|Oil rises on euro zone hopes, supply worries|
|Tuesday, 21 August 2012 15:42|
Oil rose more than 1 percent on Tuesday as hopes that the European Central Bank will act to contain the region's debt crisis boosted crude futures and sent U.S. equities to a four-year high and the euro to a seven-week peak versus the dollar.
Investor optimism that the ECB could take action to ease Spanish and Italian borrowing costs remained, even though on Monday the central bank sought to quell speculation contained in a report suggesting it was considering buying bonds of euro zone countries if their borrowing costs breached a certain level.
U.S. front-month September crude futures hit a three-month high above $97 a barrel, with the contract set to expire at the end of the session.
An upcoming maintenance-related North Sea oil production slide and heightened tensions in the Middle East as violence in Syria continues and Iran's dispute with the West over Tehran's nuclear program added to the lift for oil prices.
Brent's sensitivity to North Sea production curbs and the Middle East turmoil has kept front-month contracts priced above months further out, or in backwardation, and provided the lift to bring prices back well above $100 a barrel after settling at $89.23 on June 21.
On Tuesday, Brent October crude rose $1 to $114.70 a barrel at 12:54 p.m. EDT (1654 GMT), having reached $115.58.
Brent hit a three-month peak at $117.03 last Thursday as its September contract headed to expiration and went off the board at $116.90 a barrel, the highest settlement since May 2.
U.S. September crude was up $1.05 at $97.25 a barrel, having hit $97.60, the highest price since front-month crude reached $97.69 intraday on May 10.
U.S. October crude was up $1 at $97.26 a barrel.
"Optimism for a breakthrough in dealing with Greece is propelling the risk appetite," Addison Armstrong, senior director for market research at Tradition Energy said in a note.
Greek Prime Minister Antonis Samaras will meet German Chancellor Angela Merkel, French President Francois Hollande and Eurogroup chief Jean-Claude Juncker this week to try to secure more funding from the European Union, International Monetary Fund and ECB, despite falling behind on its targets to cut debt.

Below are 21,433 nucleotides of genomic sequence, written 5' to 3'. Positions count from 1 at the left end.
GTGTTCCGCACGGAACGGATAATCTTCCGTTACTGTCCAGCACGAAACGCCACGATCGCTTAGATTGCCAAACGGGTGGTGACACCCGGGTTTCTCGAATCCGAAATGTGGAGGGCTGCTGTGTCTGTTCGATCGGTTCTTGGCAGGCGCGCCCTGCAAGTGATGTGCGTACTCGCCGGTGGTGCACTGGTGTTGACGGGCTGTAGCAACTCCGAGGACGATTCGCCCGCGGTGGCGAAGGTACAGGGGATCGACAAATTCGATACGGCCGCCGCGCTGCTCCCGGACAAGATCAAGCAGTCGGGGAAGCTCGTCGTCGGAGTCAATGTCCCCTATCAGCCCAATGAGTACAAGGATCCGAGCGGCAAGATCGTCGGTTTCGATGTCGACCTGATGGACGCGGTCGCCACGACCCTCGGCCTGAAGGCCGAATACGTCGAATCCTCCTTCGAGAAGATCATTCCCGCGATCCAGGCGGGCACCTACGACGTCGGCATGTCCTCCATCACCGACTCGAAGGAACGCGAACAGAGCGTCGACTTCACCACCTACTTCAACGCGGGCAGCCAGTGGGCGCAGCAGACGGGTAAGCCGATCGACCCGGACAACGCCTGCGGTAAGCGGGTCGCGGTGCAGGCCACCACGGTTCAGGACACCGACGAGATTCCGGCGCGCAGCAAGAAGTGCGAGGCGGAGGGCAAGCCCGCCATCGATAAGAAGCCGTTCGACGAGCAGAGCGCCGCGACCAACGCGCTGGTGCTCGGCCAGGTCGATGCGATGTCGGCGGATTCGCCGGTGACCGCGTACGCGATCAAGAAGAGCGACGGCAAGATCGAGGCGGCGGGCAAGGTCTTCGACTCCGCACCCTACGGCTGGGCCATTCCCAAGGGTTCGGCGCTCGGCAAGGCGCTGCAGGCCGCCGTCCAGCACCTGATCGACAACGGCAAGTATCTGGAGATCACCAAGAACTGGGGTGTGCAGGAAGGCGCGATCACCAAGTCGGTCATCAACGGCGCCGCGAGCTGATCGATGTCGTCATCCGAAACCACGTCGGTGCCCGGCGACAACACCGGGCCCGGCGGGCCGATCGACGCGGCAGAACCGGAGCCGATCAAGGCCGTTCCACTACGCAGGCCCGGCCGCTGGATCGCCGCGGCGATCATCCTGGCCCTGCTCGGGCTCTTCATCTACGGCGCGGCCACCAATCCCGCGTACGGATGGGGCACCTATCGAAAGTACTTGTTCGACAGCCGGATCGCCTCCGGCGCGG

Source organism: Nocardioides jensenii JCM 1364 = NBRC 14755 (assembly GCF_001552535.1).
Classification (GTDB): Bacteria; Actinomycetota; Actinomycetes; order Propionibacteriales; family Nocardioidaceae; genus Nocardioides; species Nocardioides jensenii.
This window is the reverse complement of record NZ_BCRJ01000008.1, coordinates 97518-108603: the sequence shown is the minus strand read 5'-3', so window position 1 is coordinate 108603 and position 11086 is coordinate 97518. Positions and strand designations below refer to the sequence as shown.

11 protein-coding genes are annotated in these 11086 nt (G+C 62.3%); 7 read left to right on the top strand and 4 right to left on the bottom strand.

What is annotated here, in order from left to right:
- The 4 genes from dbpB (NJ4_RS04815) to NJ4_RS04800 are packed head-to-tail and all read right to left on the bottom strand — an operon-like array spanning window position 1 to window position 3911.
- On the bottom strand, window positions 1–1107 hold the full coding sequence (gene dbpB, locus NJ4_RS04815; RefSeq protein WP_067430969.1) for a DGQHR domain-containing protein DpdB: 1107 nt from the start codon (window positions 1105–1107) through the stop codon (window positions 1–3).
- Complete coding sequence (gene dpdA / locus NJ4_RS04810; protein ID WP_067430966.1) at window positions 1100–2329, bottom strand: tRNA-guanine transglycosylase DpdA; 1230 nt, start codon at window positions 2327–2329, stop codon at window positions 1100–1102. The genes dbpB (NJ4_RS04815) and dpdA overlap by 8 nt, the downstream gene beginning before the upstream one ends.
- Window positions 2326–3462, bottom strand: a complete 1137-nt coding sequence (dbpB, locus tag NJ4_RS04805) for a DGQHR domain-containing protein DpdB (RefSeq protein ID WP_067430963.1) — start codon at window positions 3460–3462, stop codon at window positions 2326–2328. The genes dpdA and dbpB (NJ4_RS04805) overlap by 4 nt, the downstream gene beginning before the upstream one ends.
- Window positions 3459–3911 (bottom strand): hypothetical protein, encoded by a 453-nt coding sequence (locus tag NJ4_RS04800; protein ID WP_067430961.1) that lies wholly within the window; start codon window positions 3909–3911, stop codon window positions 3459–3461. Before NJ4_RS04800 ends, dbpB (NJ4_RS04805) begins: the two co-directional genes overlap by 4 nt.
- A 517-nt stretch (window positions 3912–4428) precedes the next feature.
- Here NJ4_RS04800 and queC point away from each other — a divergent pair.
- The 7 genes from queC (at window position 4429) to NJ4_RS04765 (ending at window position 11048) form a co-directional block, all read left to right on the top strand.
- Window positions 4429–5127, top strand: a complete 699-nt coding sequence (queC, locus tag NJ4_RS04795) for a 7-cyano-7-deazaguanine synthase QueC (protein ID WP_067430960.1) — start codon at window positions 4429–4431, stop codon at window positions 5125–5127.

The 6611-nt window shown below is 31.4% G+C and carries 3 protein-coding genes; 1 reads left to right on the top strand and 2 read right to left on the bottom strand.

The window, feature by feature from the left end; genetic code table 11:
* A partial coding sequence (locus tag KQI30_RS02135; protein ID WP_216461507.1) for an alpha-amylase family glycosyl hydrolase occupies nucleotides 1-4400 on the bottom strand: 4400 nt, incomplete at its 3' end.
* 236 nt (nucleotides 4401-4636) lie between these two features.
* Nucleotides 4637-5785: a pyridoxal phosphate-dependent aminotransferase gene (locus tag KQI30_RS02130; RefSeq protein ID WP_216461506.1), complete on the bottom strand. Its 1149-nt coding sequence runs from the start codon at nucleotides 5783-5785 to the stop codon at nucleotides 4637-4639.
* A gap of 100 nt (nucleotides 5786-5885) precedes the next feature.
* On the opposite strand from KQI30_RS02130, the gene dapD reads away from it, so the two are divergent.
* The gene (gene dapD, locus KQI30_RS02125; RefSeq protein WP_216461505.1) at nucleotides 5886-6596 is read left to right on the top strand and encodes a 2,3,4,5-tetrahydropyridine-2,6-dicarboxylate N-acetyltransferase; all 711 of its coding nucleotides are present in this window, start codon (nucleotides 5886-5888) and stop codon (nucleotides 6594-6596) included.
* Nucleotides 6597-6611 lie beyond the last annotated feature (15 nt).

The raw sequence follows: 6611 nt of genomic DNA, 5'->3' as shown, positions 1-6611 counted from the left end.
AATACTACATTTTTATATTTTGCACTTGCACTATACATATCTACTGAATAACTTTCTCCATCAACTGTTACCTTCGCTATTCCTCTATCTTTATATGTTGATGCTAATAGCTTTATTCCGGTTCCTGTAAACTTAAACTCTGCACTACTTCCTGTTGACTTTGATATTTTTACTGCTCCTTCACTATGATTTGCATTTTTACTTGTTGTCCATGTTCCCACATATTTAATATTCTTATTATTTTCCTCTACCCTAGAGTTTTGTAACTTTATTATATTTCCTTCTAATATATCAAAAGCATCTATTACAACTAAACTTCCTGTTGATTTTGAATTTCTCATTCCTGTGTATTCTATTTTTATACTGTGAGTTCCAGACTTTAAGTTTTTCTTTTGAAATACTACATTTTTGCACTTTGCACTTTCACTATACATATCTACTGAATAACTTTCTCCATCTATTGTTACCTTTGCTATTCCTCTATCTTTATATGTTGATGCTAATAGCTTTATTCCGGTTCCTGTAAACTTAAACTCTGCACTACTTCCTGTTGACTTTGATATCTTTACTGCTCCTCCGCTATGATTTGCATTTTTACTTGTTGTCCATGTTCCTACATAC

U.S. gasoline and heating oil also rallied around 1 percent as recent refinery problems keep supporting fuel prices.
Price strength for U.S. oil futures also came from concerns about tropical weather threats, with Tropical Depression Nine headed west toward the Caribbean.
Another low pressure system in the Atlantic is expected to become a tropical cyclone in the next two days, the U.S. National Hurricane Center said.
Weekly reports on U.S. oil inventories are expected to show crude stocks edged up slightly last week, by 100,000 barrels, a Reuters survey of analysts on Monday showed.
Distillate stocks are expected to be up 1.3 million barrels, with gasoline inventories near flat, slipping 100,000 barrels.
MIDDLE EAST TURMOIL
Turkey is investigating possible Syrian links to Monday's deadly car bomb attack near its southeastern border, officials said, highlighting concerns that the conflict might start to spill out of Syria's borders.
Russian Foreign Minister Sergei Lavrov met China's top diplomat and a Syrian government delegation on Tuesday, a day after President Barack Obama said U.S. forces could intervene if Syrian President Bashar al-Assad deployed chemical weapons against rebels trying to topple him.
The U.N. nuclear agency and Iran are expected to meet on Friday for the first time since a June meeting produced no progress towards answering questions about suspected nuclear weapon research in the Islamic state, according to diplomats.
The U.N.'s International Atomic Energy Agency (IAEA) declined to comment on whether a new meeting was planned and there was no immediate comment from Iran's diplomatic mission in Vienna.